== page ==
Days after the removal of “temporary” checks on the Poland-Slovakia border that have been in place since October 2023, Poland’s interior minister, Marcin Kierwiński, expressed opposition to the European Pact on Migration and Asylum, citing border challenges. He said that “The current proposals of the migration pact fail to adequately consider Poland’s specific situation” especially regarding the “uniqueness” of its border situation with Belarus and the reception of the significant number of refugees from Ukraine.  Kierwiński also said that he would negotiate an exemption from elements of the EU’s planned migration pact relating to the relocation of asylum seekers, criticising the previous government for having “failed to negotiate necessary safeguards for Poland”. “Our primary goal is to secure an exemption, acknowledging our substantial support to Ukraine amid the refugee crisis,” he said.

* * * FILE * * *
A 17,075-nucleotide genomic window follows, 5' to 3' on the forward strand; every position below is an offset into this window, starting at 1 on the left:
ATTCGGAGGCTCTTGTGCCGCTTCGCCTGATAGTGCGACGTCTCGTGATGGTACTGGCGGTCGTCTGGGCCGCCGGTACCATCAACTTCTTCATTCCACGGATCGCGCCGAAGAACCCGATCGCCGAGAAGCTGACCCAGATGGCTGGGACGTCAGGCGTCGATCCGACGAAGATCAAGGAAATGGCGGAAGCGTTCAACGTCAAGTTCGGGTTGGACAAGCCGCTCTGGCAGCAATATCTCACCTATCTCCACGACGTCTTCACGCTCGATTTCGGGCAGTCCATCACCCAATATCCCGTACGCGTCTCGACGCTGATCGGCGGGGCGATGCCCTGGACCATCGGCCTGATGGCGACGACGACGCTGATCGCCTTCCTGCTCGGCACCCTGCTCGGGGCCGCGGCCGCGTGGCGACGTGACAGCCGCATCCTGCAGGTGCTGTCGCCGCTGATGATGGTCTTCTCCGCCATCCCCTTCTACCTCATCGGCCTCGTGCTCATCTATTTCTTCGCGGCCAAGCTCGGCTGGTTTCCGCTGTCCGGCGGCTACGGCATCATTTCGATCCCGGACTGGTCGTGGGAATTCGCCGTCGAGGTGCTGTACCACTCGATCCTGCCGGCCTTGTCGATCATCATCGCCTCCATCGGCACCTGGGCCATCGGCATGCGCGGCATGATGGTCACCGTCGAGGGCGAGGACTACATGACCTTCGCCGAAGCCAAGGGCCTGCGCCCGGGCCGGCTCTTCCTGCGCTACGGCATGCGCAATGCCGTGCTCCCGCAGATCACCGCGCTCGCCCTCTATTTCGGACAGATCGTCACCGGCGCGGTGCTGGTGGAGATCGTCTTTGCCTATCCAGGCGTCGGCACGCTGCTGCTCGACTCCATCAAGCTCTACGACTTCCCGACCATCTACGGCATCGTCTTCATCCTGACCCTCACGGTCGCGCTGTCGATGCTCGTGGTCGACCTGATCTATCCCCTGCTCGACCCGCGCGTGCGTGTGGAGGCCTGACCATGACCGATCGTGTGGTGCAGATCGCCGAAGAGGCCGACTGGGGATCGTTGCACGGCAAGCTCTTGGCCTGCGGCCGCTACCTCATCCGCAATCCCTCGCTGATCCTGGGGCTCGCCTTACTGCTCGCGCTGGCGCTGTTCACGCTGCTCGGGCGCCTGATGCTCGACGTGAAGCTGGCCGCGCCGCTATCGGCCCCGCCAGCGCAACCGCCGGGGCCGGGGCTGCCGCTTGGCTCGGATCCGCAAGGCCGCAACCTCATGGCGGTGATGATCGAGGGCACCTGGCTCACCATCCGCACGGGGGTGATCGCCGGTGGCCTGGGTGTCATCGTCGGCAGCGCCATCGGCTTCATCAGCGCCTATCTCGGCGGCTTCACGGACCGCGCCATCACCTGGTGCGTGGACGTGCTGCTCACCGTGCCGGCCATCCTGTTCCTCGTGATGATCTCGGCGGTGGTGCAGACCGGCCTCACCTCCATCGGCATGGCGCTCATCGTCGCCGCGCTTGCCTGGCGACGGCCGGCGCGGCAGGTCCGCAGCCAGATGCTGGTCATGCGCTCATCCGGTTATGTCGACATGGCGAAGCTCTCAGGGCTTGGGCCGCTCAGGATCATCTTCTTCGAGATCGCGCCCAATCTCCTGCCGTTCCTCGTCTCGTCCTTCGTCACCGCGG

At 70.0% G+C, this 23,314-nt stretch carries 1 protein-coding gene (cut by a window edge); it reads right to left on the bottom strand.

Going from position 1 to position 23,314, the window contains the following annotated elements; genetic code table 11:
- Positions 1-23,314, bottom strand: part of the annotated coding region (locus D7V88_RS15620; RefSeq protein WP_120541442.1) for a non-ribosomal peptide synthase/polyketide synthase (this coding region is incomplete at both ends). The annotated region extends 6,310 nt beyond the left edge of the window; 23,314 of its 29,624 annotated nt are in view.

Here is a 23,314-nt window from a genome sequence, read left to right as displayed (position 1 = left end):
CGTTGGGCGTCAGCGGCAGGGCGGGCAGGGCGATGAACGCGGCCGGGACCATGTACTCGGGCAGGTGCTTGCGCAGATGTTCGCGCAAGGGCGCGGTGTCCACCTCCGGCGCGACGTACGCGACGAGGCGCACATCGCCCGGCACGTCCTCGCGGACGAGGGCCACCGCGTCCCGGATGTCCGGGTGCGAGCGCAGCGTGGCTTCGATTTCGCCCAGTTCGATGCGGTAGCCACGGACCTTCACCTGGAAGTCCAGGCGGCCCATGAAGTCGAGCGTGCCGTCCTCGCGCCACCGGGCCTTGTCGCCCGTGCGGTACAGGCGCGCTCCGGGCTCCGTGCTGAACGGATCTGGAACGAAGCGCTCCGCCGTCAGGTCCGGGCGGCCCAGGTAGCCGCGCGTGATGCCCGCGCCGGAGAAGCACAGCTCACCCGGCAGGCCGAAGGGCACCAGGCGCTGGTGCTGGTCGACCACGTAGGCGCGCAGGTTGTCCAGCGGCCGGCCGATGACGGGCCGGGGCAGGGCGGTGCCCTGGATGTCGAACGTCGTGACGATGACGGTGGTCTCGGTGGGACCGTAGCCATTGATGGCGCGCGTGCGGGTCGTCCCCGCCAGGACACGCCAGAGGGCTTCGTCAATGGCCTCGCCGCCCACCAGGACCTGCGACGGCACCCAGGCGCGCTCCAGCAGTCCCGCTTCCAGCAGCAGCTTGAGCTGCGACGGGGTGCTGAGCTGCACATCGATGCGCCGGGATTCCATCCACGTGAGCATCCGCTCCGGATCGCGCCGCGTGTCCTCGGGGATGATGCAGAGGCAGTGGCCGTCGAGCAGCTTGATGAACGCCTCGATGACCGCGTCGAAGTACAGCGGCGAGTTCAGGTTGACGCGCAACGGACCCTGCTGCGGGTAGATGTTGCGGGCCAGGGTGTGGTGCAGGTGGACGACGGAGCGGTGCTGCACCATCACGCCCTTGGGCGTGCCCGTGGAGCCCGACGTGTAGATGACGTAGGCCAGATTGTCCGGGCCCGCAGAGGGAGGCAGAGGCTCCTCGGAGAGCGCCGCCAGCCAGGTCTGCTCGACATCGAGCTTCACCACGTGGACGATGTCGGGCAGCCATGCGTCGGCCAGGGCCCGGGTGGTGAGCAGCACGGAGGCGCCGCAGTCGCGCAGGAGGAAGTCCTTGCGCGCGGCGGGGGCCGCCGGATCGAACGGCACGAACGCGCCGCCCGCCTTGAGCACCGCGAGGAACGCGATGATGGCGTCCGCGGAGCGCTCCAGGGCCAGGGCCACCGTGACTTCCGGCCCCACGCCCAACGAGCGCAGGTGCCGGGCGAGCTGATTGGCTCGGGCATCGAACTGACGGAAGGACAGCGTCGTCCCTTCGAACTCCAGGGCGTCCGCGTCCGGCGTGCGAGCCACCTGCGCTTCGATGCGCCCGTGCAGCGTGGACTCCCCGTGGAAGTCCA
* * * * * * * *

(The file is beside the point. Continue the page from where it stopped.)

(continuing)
The humanitarian NGO Doctors Without Borders (MSF) has ended its activities in Belarus after two years of responding to the acute humanitarian crisis on the EU’s eastern borders. The move comes following numerous reports from people on the move of being criminalised, abused, pushed back, put in danger and denied access to healthcare, protection and assistance at Belarus’ borders with Latvia, Lithuania and Poland in 2021. MSF explained its decision, stating: “We found that the medical needs of people on the move were outweighed by their needs for protection and legal support, which requires the special expertise of dedicated organisations, including, but not limited to, UN agencies with mandates related to asylum and protection. With this in mind, we decided to conclude these activities in Belarus.” The organisation has called on the state authorities of Belarus, Latvia, Lithuania and Poland to “immediately stop inflicting violence on people on the move in the border area dividing Belarus from the EU” and demanded that aid agencies are “given access to the border areas to provide medical care and humanitarian assistance to people in need”.